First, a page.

The clock is ticking down to struggling F1 backmarker Caterham's apparent collapse. With the Saturday freight deadline for sending cars and equipment to Austin now just hours away, staff remain locked out of the Leafield factory while an unseemly spat continues to escalate between the team's former and current owners.
Former owner Tony Fernandes, the well-known Malaysian entrepreneur, broke his silence on Thursday by insisting that the new buyer called 'Engavest' has not paid up. "There was no legal obligation to transfer the shares to them unless certain conditions - which included paying creditors - were met," he said.
The team's operating company, Caterham Sports Limited, has been appointed an administrator on behalf of an unpaid Malaysian bank, triggering the very real danger that the recent Russian grand prix was the team's last grand prix. "I sincerely hope that this will not be the case and that a solution can be found," said Fernandes.
Caterham Group Graham Macdonald was even more critical, accusing Engavest of never having "any intention" of paying its bills. "I go on to question how anyone who was interested in the long term future of the business would appoint one of their cleaners - Constantin Cojocar - as the sole director and shareholder of the UK operating company," he charged.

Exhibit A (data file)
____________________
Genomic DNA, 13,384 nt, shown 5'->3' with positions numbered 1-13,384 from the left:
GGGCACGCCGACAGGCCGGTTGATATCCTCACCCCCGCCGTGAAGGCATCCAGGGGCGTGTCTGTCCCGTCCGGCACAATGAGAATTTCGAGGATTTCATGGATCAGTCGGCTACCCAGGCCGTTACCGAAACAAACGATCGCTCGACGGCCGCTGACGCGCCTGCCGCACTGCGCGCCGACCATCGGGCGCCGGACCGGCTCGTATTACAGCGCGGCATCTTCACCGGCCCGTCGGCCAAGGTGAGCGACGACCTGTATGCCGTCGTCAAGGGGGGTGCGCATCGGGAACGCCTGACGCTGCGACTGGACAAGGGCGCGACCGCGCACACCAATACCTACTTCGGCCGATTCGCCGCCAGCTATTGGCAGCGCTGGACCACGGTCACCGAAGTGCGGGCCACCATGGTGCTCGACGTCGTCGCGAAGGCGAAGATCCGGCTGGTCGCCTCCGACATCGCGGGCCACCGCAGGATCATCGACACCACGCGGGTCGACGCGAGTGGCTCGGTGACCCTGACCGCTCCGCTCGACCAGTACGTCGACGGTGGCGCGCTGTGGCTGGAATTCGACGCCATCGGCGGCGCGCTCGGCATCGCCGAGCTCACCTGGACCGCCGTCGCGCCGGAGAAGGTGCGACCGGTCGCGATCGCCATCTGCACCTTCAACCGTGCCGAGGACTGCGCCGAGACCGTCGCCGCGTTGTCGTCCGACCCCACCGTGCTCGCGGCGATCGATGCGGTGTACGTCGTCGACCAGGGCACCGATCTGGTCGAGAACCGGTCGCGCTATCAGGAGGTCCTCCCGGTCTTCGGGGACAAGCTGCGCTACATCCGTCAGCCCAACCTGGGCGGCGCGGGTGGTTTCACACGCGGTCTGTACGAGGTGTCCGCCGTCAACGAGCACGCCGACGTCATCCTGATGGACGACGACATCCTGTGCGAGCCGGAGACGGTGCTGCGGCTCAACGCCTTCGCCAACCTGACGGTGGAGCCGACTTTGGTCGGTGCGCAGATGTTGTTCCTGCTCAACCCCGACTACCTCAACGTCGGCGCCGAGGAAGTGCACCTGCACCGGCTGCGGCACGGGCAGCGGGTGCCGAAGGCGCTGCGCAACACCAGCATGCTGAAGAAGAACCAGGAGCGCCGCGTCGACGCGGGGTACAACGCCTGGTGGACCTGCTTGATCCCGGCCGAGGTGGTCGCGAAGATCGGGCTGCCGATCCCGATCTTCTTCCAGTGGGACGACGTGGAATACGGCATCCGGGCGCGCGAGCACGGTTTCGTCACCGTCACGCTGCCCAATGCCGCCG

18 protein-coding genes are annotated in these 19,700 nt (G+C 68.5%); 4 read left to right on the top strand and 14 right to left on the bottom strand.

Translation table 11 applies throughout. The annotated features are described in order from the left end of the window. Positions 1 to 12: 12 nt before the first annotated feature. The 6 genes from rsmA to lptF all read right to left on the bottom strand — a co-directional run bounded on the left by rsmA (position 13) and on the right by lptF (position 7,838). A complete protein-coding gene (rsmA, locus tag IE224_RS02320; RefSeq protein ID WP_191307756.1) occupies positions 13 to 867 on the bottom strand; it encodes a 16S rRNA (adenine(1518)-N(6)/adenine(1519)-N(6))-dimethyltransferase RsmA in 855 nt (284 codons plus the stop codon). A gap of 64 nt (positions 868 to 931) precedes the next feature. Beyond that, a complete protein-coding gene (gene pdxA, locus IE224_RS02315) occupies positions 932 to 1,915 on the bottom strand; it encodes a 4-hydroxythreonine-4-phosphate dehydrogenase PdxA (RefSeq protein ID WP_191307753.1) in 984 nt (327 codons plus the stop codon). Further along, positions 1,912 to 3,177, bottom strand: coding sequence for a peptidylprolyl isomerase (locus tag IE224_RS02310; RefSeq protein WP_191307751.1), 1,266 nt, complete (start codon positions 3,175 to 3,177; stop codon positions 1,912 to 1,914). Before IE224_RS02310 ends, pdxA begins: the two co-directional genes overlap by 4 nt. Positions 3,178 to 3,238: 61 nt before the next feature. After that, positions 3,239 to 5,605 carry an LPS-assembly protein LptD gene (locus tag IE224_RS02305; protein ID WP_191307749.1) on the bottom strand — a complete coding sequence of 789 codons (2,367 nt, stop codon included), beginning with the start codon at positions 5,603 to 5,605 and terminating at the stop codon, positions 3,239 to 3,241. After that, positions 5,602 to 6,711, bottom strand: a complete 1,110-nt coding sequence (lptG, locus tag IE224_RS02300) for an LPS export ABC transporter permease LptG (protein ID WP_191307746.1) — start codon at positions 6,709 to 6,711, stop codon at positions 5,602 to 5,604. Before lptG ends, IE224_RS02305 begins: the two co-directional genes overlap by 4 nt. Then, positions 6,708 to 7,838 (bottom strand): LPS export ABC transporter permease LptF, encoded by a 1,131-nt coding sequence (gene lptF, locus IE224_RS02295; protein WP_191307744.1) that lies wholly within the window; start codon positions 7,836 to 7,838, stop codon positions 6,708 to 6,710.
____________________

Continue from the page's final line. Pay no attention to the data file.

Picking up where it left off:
Engavest's reaction to the scandal has been to insist that because Fernandes never handed over his shares, the Malaysian is in fact still responsible for the team and its liabilities. In a counter-statement, the Swiss based company also accused one of Fernandes' representatives of "breaking into a filing cabinet" at Leafield containing "private and confidential documents", resulting in Engavest's "total contempt of Mr Fernandes".
Engavest, advised by serial F1 backmarker chief Colin Kolles, insists it has met the conditions of Fernandes' sale agreement. But with the race cars locked inside Leafield by the administrator Finbarr O'Connell, it appears unlikely Caterham will be on the Austin grid, as required by Bernie Ecclestone
. "Everybody is prepared to go to Austin," Kolles told media late on Thursday. "The problem is if the administrators are not changing their mind it is difficult."
He dismissed O'Connell's claims that Caterham could be rescued by a third party stepping in to buy the team. "He lives in dreamland," Kolles charged, according to Speed Week. "Perhaps he wants to be the team principal himself." (GMM)